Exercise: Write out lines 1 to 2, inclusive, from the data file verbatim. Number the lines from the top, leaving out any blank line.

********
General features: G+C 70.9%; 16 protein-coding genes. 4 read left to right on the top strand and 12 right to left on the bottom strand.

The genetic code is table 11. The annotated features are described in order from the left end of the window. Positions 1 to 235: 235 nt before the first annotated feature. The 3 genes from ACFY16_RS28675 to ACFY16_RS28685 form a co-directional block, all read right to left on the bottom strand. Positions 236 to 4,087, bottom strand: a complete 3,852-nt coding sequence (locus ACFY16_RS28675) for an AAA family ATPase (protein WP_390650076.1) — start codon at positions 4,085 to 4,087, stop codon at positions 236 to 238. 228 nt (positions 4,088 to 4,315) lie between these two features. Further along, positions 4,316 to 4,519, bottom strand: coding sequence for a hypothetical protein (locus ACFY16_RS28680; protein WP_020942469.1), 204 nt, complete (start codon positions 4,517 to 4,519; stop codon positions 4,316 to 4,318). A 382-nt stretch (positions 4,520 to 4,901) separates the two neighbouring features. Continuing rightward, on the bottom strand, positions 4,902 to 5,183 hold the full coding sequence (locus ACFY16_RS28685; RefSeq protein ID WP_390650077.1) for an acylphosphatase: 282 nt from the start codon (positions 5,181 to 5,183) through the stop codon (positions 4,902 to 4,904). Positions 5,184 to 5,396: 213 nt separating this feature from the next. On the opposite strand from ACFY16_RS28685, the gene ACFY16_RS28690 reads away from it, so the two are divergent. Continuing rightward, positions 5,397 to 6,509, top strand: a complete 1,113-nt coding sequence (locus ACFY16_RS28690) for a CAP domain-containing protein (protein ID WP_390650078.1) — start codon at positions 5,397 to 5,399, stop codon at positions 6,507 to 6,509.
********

General features: G+C 70.9%; 16 protein-coding genes. 4 read left to right on the top strand and 12 right to left on the bottom strand.

The genetic code is table 11. The annotated features are described in order from the left end of the window. Positions 1 to 235: 235 nt before the first annotated feature. The 3 genes from ACFY16_RS28675 to ACFY16_RS28685 form a co-directional block, all read right to left on the bottom strand. Positions 236 to 4,087, bottom strand: a complete 3,852-nt coding sequence (locus ACFY16_RS28675) for an AAA family ATPase (protein WP_390650076.1) — start codon at positions 4,085 to 4,087, stop codon at positions 236 to 238. 228 nt (positions 4,088 to 4,315) lie between these two features. Further along, positions 4,316 to 4,519, bottom strand: coding sequence for a hypothetical protein (locus ACFY16_RS28680; protein WP_020942469.1), 204 nt, complete (start codon positions 4,517 to 4,519; stop codon positions 4,316 to 4,318). A 382-nt stretch (positions 4,520 to 4,901) separates the two neighbouring features. Continuing rightward, on the bottom strand, positions 4,902 to 5,183 hold the full coding sequence (locus ACFY16_RS28685; RefSeq protein ID WP_390650077.1) for an acylphosphatase: 282 nt from the start codon (positions 5,181 to 5,183) through the stop codon (positions 4,902 to 4,904). Positions 5,184 to 5,396: 213 nt separating this feature from the next. On the opposite strand from ACFY16_RS28685, the gene ACFY16_RS28690 reads away from it, so the two are divergent. Continuing rightward, positions 5,397 to 6,509, top strand: a complete 1,113-nt coding sequence (locus ACFY16_RS28690) for a CAP domain-containing protein (protein ID WP_390650078.1) — start codon at positions 5,397 to 5,399, stop codon at positions 6,507 to 6,509.